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End-of-Life Fact Sheet

End-of-Life Fact Sheet

National Institutes of Health

Thirty Years Ago

In the past, death typically occurred over a short period of time from illness or injury. Often times, death occurred at home, and family members served as caregivers. Issues surrounding end-of-life experiences were poorly understood and little studied. Improvements in medical technology were beginning to prolong life in many life-threatening situations, raising issues of end-of-life care.


A 1997 report from the Institute of Medicine found widespread dissatisfaction with end-of-life care. NIH studies on management of pain and other symptoms, family decision-making, caregiving, advance planning, and the care of the elderly and the critically ill provided a foundation for current research in end-of-life care. End-of-life care is a major part of the national nursing research agenda, with new discoveries in improving the end-of-life experience and enhancing the evidence base for care.

For example, a recent survey found most family caregivers involved in a recent decision to withdraw or withhold life support from a relative reported feeling uncertainty, guilt, regret, and anger. However, those caregivers who accepted their role and believed they were doing the right thing were more at ease with their decision, felt that they had learned from the process and grown closer to other family members.

Among patients with terminal cancer, less than half had an advance directive, although Whites were more likely to have one than Blacks. Between patients and their caregivers there was almost a 50% disagreement on the desired treatment interventions.

When a patient is dying in an intensive care unit, clinicians may meet with the family to explore the decision to withhold or withdraw life-sustaining treatment. Analysis of communication during these meetings found that clinicians often “missed opportunities” to address the concerns of family members, including: (1) failure to listen, (2) failure to acknowledge emotions, and (3) failure to explain ethical considerations or treatment for patient pain or discomfort.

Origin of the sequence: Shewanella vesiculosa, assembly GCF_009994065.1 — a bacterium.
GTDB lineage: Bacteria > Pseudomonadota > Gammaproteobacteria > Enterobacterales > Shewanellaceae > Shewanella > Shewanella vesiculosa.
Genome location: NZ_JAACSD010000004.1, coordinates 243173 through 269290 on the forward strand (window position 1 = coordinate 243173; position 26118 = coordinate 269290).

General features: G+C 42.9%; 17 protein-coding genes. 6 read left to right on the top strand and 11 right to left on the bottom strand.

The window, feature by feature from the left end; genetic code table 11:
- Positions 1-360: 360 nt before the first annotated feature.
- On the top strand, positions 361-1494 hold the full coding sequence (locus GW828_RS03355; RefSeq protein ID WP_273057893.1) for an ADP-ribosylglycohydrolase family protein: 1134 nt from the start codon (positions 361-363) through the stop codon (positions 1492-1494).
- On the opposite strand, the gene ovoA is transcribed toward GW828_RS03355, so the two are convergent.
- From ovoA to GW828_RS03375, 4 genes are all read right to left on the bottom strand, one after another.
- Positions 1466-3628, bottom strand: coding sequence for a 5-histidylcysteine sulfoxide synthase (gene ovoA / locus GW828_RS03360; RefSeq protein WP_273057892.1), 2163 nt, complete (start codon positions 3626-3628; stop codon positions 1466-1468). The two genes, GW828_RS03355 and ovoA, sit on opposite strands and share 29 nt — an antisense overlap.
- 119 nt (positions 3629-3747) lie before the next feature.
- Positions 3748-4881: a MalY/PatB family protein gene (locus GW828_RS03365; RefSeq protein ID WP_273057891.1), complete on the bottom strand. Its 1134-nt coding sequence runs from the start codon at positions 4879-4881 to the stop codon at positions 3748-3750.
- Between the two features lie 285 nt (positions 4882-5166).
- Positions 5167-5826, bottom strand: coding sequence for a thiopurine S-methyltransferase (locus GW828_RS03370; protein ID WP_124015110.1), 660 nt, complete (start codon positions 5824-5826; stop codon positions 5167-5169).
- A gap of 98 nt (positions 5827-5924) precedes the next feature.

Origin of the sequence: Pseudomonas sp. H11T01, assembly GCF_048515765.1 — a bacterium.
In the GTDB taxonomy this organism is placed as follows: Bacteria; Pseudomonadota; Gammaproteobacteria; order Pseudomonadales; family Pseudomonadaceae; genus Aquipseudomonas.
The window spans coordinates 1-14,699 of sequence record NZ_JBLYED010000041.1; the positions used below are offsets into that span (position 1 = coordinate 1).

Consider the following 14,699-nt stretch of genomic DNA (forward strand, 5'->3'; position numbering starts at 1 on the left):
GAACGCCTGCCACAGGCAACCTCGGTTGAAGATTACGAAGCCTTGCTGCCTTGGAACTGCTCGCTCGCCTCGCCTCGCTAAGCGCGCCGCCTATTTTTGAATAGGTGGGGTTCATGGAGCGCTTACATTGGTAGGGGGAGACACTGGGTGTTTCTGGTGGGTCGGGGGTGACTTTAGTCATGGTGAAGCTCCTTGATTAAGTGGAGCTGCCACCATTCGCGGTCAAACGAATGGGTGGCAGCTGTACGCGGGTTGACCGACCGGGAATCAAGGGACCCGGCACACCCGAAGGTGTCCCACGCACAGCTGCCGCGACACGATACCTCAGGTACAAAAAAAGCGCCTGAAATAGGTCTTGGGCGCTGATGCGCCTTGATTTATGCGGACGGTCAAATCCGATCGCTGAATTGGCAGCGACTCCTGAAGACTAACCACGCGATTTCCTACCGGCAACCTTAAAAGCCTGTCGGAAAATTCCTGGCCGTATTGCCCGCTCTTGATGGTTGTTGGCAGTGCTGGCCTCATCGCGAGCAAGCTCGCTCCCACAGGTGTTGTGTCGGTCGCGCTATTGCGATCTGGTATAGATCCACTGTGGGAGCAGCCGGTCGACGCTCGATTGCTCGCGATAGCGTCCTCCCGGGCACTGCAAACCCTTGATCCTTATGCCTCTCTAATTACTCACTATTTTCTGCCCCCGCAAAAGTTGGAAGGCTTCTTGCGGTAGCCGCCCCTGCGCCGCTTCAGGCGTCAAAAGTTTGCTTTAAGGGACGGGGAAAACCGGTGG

Many family members of recently deceased terminal patients felt that doctors avoided discussions of prognosis with them until death was imminent. Nurses were seen as more available and willing to share information. Most family members indicated they wanted clinicians to offer hope, but also to be truthful and help them prepare for the worst.


The NIH is poised to improve the prediction of end-of-life care trajectories, to personalize individual treatments, and to use this information to preempt discomfort in the patient and stress in the family at this sensitive time.

Predicting end-of-life care needs. Studies are looking into the different trajectories that people experience in their last years, months, and days of life. This will help clinicians predict patient needs, design appropriate care, and prepare loved ones for this delicate transition. It will also inform policy-makers as they decide how to fund and support end-of-life care services.

Personalized treatments. The end-of-life experience is different for each individual and for each family. Personalized care that incorporates cultural beliefs and practices will alleviate pain while maintaining awareness, address other discomforting symptoms, and help patients prepare advance directives.

Preemptive approaches. Studies are underway to is different for each individual and for each family. find ways to improve communication between patients, families, and clinicians in end-of-life situations. Improved communication will improve the process of decision-making, help address patient concerns, and decrease stress on family caregivers.

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